TORONTO – North American stock markets took a breather Thursday, while falling energy prices pulled down the Canadian dollar after the loonie hit a nine-month high earlier in the week.
The S&P/TSX composite index in Toronto faded 3.06 points to 13,668.29, with gold and energy issues the biggest weight. The decline came after the resource-heavy market jumped more than 400 points over the previous four sessions.
Weakened commodities also undercut support for the loonie, which fell 0.20 of a U.S. cent to 77.83 cents US.
The May contract for benchmark North American crude lost 26 cents to US$41.50 a barrel after the International Energy Agency questioned in its latest report whether a production freeze by OPEC producers would result in a material change in oil prices or global supplies.
Several members of the Organization of the Petroleum Exporting Countries are to meet Sunday in Doha, Qatar, in hopes of hammering out a deal to freeze production and spur a rise in prices. The price of crude has steadily fallen since 2014, when it was trading at more than US$100 a barrel.
“Simply freezing production where it stands, particularly given that we’ve got relatively modest global demand at the moment, is unlikely going to have the dramatic effect of sending prices higher,” said Craig Fehr, a Canadian market strategist at Edward Jones in St. Louis.
“A more dramatic cut to global production is probably necessary to see a material spike in crude prices.”
Fehr cautioned that even OPEC agrees to a freeze, or even a cut, it would not necessarily decrease the glut in world oil supplies because other producers who have scaled back, particularly in the U.S., might use it as an opportunity to come online again.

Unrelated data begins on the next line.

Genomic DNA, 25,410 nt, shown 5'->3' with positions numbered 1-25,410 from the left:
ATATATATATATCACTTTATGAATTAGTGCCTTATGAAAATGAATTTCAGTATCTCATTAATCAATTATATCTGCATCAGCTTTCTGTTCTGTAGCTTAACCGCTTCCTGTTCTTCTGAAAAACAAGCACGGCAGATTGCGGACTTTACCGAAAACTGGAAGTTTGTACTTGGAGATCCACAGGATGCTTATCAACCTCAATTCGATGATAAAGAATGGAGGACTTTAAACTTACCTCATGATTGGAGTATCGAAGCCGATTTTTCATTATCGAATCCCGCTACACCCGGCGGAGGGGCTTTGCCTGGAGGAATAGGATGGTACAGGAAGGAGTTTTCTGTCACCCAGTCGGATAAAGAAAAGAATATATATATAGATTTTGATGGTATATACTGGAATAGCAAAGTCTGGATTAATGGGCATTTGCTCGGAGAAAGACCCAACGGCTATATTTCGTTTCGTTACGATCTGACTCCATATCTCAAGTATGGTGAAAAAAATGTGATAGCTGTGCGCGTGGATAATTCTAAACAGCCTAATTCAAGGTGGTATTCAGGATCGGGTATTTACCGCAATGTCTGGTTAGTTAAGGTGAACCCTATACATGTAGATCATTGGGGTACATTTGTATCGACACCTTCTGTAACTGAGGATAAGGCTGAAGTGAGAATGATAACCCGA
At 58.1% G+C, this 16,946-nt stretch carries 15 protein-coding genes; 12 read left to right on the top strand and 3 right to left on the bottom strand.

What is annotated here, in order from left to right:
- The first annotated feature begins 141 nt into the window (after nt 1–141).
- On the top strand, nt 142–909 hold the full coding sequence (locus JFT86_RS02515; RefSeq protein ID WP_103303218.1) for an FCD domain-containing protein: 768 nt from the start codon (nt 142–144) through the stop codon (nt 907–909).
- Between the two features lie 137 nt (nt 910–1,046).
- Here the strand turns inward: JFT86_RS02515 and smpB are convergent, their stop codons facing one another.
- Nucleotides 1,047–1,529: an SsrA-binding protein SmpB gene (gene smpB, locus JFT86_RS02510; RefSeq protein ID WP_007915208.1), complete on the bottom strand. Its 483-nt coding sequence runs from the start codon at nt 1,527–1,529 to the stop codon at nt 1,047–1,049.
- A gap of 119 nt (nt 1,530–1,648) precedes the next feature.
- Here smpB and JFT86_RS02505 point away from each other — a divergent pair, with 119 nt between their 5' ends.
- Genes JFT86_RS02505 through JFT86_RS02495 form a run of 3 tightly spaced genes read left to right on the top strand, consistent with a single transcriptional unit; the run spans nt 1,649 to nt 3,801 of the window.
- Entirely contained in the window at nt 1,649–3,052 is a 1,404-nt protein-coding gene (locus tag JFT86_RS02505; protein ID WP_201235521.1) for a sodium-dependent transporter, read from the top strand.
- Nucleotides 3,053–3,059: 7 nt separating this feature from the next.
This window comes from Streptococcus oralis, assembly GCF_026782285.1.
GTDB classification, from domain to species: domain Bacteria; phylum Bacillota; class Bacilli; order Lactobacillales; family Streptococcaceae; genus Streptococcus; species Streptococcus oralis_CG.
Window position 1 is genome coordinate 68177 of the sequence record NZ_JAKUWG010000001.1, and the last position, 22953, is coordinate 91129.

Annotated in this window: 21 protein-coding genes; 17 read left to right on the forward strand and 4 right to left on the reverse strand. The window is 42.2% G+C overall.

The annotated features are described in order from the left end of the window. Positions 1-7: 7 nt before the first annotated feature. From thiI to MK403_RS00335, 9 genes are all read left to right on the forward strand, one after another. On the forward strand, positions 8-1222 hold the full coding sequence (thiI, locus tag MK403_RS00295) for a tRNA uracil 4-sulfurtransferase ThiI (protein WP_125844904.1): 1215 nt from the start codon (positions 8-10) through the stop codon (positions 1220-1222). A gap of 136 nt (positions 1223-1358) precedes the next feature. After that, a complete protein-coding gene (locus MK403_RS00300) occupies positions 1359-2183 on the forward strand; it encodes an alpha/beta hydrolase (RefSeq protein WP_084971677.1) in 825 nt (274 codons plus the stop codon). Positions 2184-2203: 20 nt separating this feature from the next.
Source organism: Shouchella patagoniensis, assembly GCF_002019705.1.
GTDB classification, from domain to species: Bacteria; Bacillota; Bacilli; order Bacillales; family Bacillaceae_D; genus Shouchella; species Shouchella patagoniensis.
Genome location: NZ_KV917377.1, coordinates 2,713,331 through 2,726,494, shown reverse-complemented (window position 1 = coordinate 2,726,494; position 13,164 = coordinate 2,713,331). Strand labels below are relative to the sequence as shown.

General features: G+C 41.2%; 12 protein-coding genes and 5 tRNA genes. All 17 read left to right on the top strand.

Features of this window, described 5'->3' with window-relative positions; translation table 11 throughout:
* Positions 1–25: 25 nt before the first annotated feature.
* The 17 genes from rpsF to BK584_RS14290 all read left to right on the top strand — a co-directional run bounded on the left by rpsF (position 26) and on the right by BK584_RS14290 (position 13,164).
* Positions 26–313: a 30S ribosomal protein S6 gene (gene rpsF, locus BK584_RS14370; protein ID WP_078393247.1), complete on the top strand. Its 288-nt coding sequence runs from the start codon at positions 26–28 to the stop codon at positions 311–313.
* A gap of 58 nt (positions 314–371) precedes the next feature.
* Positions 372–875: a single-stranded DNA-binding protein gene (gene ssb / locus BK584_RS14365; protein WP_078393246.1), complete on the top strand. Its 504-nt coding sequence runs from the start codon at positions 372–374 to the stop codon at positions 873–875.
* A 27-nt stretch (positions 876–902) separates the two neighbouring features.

In other commodities, May natural gas fell seven cents to US$1.97 per mmBtu, while May copper was unchanged at US$2.17 a pound.
June gold was lower for a second straight day, losing $21.80 to US$1,226.50 a troy ounce.
New York markets were barely changed, with the Dow Jones industrials up 18.15 points at 17,926.43, while the broader S&P 500 was flat, gaining 0.36 of a point to 2,082.78. The Nasdaq lost 1.53 points to 4,945.89.
In economic news, the U.S. Labor Department reported that claims for unemployment benefits dropped 13,000 to a seasonally adjusted 253,000 in March, the lowest level since 1973.
It also reported that U.S. consumer prices rose a modest 0.1 per cent in March as a drop in grocery prices offset higher energy costs. Over the past year, overall US consumer prices are up just 0.9 per cent and core inflation 2.2 per cent.
Fehr said although economic data is important, investors will more likely be paying close attention in the next few weeks to the health of corporate firms as earnings season gets well underway.
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